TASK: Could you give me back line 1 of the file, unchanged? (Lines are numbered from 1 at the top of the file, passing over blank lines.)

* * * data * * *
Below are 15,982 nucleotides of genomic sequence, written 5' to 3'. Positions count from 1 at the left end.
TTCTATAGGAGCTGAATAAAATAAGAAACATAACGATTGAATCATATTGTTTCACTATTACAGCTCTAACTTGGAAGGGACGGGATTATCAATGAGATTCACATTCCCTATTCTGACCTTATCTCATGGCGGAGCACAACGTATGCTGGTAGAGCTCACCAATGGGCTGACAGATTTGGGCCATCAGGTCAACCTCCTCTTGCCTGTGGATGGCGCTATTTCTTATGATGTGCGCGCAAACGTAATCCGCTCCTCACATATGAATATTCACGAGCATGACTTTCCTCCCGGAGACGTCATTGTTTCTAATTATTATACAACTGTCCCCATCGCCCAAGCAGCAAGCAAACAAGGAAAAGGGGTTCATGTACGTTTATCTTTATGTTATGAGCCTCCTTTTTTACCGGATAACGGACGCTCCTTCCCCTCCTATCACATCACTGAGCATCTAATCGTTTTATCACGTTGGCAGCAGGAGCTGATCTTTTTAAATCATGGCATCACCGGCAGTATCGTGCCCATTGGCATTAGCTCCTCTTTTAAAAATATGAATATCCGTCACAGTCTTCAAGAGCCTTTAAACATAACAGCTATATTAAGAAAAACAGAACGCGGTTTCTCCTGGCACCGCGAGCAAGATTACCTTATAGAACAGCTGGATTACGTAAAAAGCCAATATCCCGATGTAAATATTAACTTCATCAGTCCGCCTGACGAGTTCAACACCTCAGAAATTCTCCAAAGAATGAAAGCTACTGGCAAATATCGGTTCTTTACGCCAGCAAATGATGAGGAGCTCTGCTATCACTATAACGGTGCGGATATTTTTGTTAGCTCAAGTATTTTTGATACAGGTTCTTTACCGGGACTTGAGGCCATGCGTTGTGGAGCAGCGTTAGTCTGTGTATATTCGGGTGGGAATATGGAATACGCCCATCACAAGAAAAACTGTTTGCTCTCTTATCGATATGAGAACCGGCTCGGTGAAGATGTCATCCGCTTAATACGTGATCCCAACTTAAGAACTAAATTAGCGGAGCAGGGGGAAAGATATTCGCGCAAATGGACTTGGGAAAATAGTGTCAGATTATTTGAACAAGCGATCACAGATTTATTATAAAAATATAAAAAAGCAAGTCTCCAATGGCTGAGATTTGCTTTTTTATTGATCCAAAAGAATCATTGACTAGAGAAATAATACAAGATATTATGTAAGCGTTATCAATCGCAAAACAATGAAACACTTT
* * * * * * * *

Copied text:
Below are 15,982 nucleotides of genomic sequence, written 5' to 3'. Positions count from 1 at the left end.